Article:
After the most recent school shooting in America, the debate on our current Gun Control regulations in America has been reignited. Last week, in Marjory Stoneman Douglas High School, Parkland, Florida, a former student of the school wreaked havoc when he killed 17 adults and children and injured countless more. According to CNN, the shooter was a 19-year-old male who had been expelled from the school the previous year. Prior to the attack he had made threatening comments online and had managed to procure 10 firearms.

Gun control

As is the case after every mass shooting in America, there has been public outcry about the current firearm regulations, which are lax enough to allow a teenager to purchase several of them with minimal effort.

There was similar controversy after there was a mass shooting in Las Vegas only a few months ago, in which a man killed 50 people from his hotel room using a firearm. This was the largest shooting in US history, surpassing the Orlando shooting only one year prior, which saw 49 people killed in Pulse nightclub. However, although every massacre causes a significant backlash against our current gun control laws, public outrage tends to simmer off after the initial shock and horror wear off.

However, the controversy over this shooting may not be as easy to quash. Parkland students are organizing walk-out protests, where they leave class and hold periods of silence in memory of their lost classmates, in support of gun reform.

Many students across Florida and even the US are joining in as solidarity with the affected. As teenagers are becoming more socially aware and politically active, lawmakers will be forced to listen, especially since many will soon have a vote in upcoming elections. However, this did not stop Florida lawmakers from rejecting a motion to tighten gun laws in the state, only days in the wake of a shooting that has left school children dead.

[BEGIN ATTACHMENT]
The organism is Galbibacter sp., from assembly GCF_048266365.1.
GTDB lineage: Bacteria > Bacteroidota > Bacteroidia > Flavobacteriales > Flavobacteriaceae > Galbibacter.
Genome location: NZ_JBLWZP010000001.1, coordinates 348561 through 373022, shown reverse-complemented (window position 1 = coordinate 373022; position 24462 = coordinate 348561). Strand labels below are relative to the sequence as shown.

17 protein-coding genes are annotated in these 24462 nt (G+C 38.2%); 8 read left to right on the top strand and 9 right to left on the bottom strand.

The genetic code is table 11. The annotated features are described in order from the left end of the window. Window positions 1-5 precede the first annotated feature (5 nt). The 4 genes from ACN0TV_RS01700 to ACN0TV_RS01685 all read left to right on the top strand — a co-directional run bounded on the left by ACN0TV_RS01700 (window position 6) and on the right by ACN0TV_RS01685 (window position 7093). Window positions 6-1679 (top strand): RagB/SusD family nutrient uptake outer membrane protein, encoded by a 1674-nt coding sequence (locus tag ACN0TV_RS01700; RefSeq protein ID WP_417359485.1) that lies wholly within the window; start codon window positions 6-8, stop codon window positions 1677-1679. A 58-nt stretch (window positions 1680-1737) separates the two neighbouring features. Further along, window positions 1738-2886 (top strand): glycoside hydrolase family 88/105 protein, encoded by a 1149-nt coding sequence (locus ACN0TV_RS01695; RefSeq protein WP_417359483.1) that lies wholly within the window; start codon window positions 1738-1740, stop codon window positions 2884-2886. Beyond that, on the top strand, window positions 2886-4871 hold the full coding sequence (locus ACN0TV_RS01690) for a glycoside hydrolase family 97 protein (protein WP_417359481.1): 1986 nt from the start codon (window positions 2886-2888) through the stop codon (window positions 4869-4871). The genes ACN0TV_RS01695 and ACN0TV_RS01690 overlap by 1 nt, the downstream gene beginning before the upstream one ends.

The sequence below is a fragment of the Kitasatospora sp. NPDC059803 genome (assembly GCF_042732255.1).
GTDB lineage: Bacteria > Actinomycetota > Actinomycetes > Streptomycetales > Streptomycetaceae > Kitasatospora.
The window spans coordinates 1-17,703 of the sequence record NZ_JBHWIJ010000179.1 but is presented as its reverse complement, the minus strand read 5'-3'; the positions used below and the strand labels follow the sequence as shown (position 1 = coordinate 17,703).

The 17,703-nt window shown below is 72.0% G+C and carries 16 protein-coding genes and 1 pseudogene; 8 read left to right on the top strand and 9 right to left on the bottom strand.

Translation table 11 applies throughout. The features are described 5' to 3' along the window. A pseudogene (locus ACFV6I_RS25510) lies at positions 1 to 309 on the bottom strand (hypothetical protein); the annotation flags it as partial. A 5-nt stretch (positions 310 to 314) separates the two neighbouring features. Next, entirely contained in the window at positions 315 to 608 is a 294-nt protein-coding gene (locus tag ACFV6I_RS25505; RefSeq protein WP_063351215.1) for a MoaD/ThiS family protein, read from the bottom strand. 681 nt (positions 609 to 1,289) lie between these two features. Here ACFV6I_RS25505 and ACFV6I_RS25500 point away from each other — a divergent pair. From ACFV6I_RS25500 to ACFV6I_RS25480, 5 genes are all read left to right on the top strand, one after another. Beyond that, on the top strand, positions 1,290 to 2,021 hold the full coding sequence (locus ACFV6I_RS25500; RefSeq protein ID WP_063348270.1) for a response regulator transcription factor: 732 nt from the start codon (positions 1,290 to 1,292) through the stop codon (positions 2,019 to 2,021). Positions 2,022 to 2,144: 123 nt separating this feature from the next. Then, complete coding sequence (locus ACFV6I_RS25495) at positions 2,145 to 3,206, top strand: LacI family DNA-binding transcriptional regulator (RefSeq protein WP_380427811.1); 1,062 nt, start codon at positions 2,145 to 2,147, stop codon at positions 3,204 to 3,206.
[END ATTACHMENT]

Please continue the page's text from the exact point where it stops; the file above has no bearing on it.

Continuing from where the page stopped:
It is obvious that the NRA stranglehold on politics remains as strong as ever.


The National Rifle Association (NRA) is one of the many gun lobby groups that heavily invest in, and therefore influence, US politics. According to Open Secrets, the NRA spent over $31 million on the 2016 presidential election alone - $11,438,118 in support of Donald Trump and $19,756,346 against Hillary Clinton.

However, presidential candidates are not the only ones receiving funding from gun lobby groups. Members of Congress have also received money from such organizations. Here is a list of the ten congressmen who have earned the most from the NRA, according to the Center for Responsive Politics and the New York Times.

Top 5 Senators

John McCain (R, AZ) – $7.74 million

Richard Burr (R, NC) – $6.99 million

Roy Blunt (R, MO) – $4.55 million

Thom Tillis (R, NC) – $4.42 million

Cory Gardner (R, CO) – $3.88 million

Top 5 Representatives

French Hill (R, AR) – $1.09 million

Ken Buck (R, CO) – $800,544

David Young (R, IA) – $707,662

Mike Simpson, (R, ID) – $385,731

Greg Gianforte (R, MT) – $344,630